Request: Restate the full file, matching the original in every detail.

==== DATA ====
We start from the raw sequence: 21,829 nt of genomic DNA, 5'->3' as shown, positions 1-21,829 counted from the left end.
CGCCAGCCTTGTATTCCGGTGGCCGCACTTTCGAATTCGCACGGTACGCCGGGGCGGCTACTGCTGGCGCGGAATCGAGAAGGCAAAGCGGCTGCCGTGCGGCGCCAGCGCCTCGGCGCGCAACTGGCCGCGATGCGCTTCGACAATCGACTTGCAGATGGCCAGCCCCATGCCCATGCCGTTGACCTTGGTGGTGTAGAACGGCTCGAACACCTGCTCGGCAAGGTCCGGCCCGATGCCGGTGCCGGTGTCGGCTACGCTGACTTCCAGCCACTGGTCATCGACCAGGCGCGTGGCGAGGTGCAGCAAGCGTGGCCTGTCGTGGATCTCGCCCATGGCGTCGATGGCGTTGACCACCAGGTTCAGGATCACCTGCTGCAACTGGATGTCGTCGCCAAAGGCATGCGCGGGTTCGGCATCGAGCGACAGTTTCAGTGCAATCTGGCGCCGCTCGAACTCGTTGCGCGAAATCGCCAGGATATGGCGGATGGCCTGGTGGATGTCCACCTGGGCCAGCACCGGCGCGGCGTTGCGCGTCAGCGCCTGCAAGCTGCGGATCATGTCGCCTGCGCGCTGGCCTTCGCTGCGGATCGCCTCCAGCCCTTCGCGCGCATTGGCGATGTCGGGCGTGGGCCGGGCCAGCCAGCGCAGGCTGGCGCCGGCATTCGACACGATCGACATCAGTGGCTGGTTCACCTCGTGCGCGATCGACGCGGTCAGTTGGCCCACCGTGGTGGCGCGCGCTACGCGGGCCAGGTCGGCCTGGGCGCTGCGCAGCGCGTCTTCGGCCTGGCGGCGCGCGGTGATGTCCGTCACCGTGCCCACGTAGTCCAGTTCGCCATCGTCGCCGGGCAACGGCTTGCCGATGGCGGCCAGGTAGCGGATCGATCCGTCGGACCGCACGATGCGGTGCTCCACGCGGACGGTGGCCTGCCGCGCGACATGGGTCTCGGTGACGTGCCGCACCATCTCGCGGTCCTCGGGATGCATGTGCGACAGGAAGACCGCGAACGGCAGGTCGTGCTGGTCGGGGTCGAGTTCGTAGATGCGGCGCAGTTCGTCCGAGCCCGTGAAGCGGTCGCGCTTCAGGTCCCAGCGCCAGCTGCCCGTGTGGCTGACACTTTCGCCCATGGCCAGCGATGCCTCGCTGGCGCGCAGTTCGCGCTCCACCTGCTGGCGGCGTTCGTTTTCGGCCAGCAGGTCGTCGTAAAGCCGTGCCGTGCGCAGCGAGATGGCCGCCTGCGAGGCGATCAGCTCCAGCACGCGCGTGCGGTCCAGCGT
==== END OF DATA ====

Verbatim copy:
We start from the raw sequence: 21,829 nt of genomic DNA, 5'->3' as shown, positions 1-21,829 counted from the left end.
CGCCAGCCTTGTATTCCGGTGGCCGCACTTTCGAATTCGCACGGTACGCCGGGGCGGCTACTGCTGGCGCGGAATCGAGAAGGCAAAGCGGCTGCCGTGCGGCGCCAGCGCCTCGGCGCGCAACTGGCCGCGATGCGCTTCGACAATCGACTTGCAGATGGCCAGCCCCATGCCCATGCCGTTGACCTTGGTGGTGTAGAACGGCTCGAACACCTGCTCGGCAAGGTCCGGCCCGATGCCGGTGCCGGTGTCGGCTACGCTGACTTCCAGCCACTGGTCATCGACCAGGCGCGTGGCGAGGTGCAGCAAGCGTGGCCTGTCGTGGATCTCGCCCATGGCGTCGATGGCGTTGACCACCAGGTTCAGGATCACCTGCTGCAACTGGATGTCGTCGCCAAAGGCATGCGCGGGTTCGGCATCGAGCGACAGTTTCAGTGCAATCTGGCGCCGCTCGAACTCGTTGCGCGAAATCGCCAGGATATGGCGGATGGCCTGGTGGATGTCCACCTGGGCCAGCACCGGCGCGGCGTTGCGCGTCAGCGCCTGCAAGCTGCGGATCATGTCGCCTGCGCGCTGGCCTTCGCTGCGGATCGCCTCCAGCCCTTCGCGCGCATTGGCGATGTCGGGCGTGGGCCGGGCCAGCCAGCGCAGGCTGGCGCCGGCATTCGACACGATCGACATCAGTGGCTGGTTCACCTCGTGCGCGATCGACGCGGTCAGTTGGCCCACCGTGGTGGCGCGCGCTACGCGGGCCAGGTCGGCCTGGGCGCTGCGCAGCGCGTCTTCGGCCTGGCGGCGCGCGGTGATGTCCGTCACCGTGCCCACGTAGTCCAGTTCGCCATCGTCGCCGGGCAACGGCTTGCCGATGGCGGCCAGGTAGCGGATCGATCCGTCGGACCGCACGATGCGGTGCTCCACGCGGACGGTGGCCTGCCGCGCGACATGGGTCTCGGTGACGTGCCGCACCATCTCGCGGTCCTCGGGATGCATGTGCGACAGGAAGACCGCGAACGGCAGGTCGTGCTGGTCGGGGTCGAGTTCGTAGATGCGGCGCAGTTCGTCCGAGCCCGTGAAGCGGTCGCGCTTCAGGTCCCAGCGCCAGCTGCCCGTGTGGCTGACACTTTCGCCCATGGCCAGCGATGCCTCGCTGGCGCGCAGTTCGCGCTCCACCTGCTGGCGGCGTTCGTTTTCGGCCAGCAGGTCGTCGTAAAGCCGTGCCGTGCGCAGCGAGATGGCCGCCTGCGAGGCGATCAGCTCCAGCACGCGCGTGCGGTCCAGCGT